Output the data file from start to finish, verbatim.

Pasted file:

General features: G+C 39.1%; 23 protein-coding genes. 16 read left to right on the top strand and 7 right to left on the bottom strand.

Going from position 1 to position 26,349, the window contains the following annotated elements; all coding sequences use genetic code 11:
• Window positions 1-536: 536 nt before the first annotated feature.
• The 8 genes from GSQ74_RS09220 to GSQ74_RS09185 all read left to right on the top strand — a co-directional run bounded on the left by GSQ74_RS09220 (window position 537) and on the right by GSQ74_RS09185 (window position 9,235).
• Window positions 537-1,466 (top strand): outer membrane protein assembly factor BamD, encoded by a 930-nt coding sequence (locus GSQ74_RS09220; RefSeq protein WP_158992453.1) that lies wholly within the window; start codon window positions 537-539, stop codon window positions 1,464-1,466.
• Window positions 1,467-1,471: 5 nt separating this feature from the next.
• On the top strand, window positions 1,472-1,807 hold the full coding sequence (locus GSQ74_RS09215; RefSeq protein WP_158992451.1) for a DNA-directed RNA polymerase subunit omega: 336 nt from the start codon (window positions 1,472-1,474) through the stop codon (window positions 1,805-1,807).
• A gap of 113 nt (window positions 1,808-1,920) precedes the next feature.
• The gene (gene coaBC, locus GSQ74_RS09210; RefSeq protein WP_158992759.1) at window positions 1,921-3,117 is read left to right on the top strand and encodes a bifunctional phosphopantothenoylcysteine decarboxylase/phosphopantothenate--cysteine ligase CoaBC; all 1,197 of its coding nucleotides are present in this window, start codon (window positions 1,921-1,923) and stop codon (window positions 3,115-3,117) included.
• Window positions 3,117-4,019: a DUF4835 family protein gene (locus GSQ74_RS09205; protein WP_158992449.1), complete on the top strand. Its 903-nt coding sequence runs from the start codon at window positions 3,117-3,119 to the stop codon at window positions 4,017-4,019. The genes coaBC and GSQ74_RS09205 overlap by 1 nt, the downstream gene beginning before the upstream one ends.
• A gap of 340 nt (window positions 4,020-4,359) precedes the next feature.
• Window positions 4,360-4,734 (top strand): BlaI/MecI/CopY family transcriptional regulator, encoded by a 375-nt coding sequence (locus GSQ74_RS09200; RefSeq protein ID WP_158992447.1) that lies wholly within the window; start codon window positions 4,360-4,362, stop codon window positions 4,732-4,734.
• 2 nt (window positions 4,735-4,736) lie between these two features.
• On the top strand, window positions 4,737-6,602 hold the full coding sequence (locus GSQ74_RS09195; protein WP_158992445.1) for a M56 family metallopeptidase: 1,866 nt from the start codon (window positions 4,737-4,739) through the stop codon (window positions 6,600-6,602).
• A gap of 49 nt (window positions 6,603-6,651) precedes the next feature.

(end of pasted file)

General features: G+C 39.1%; 23 protein-coding genes. 16 read left to right on the top strand and 7 right to left on the bottom strand.

Going from position 1 to position 26,349, the window contains the following annotated elements; all coding sequences use genetic code 11:
• Window positions 1-536: 536 nt before the first annotated feature.
• The 8 genes from GSQ74_RS09220 to GSQ74_RS09185 all read left to right on the top strand — a co-directional run bounded on the left by GSQ74_RS09220 (window position 537) and on the right by GSQ74_RS09185 (window position 9,235).
• Window positions 537-1,466 (top strand): outer membrane protein assembly factor BamD, encoded by a 930-nt coding sequence (locus GSQ74_RS09220; RefSeq protein WP_158992453.1) that lies wholly within the window; start codon window positions 537-539, stop codon window positions 1,464-1,466.
• Window positions 1,467-1,471: 5 nt separating this feature from the next.
• On the top strand, window positions 1,472-1,807 hold the full coding sequence (locus GSQ74_RS09215; RefSeq protein WP_158992451.1) for a DNA-directed RNA polymerase subunit omega: 336 nt from the start codon (window positions 1,472-1,474) through the stop codon (window positions 1,805-1,807).
• A gap of 113 nt (window positions 1,808-1,920) precedes the next feature.
• The gene (gene coaBC, locus GSQ74_RS09210; RefSeq protein WP_158992759.1) at window positions 1,921-3,117 is read left to right on the top strand and encodes a bifunctional phosphopantothenoylcysteine decarboxylase/phosphopantothenate--cysteine ligase CoaBC; all 1,197 of its coding nucleotides are present in this window, start codon (window positions 1,921-1,923) and stop codon (window positions 3,115-3,117) included.
• Window positions 3,117-4,019: a DUF4835 family protein gene (locus GSQ74_RS09205; protein WP_158992449.1), complete on the top strand. Its 903-nt coding sequence runs from the start codon at window positions 3,117-3,119 to the stop codon at window positions 4,017-4,019. The genes coaBC and GSQ74_RS09205 overlap by 1 nt, the downstream gene beginning before the upstream one ends.
• A gap of 340 nt (window positions 4,020-4,359) precedes the next feature.
• Window positions 4,360-4,734 (top strand): BlaI/MecI/CopY family transcriptional regulator, encoded by a 375-nt coding sequence (locus GSQ74_RS09200; RefSeq protein ID WP_158992447.1) that lies wholly within the window; start codon window positions 4,360-4,362, stop codon window positions 4,732-4,734.
• 2 nt (window positions 4,735-4,736) lie between these two features.
• On the top strand, window positions 4,737-6,602 hold the full coding sequence (locus GSQ74_RS09195; protein WP_158992445.1) for a M56 family metallopeptidase: 1,866 nt from the start codon (window positions 4,737-4,739) through the stop codon (window positions 6,600-6,602).
• A gap of 49 nt (window positions 6,603-6,651) precedes the next feature.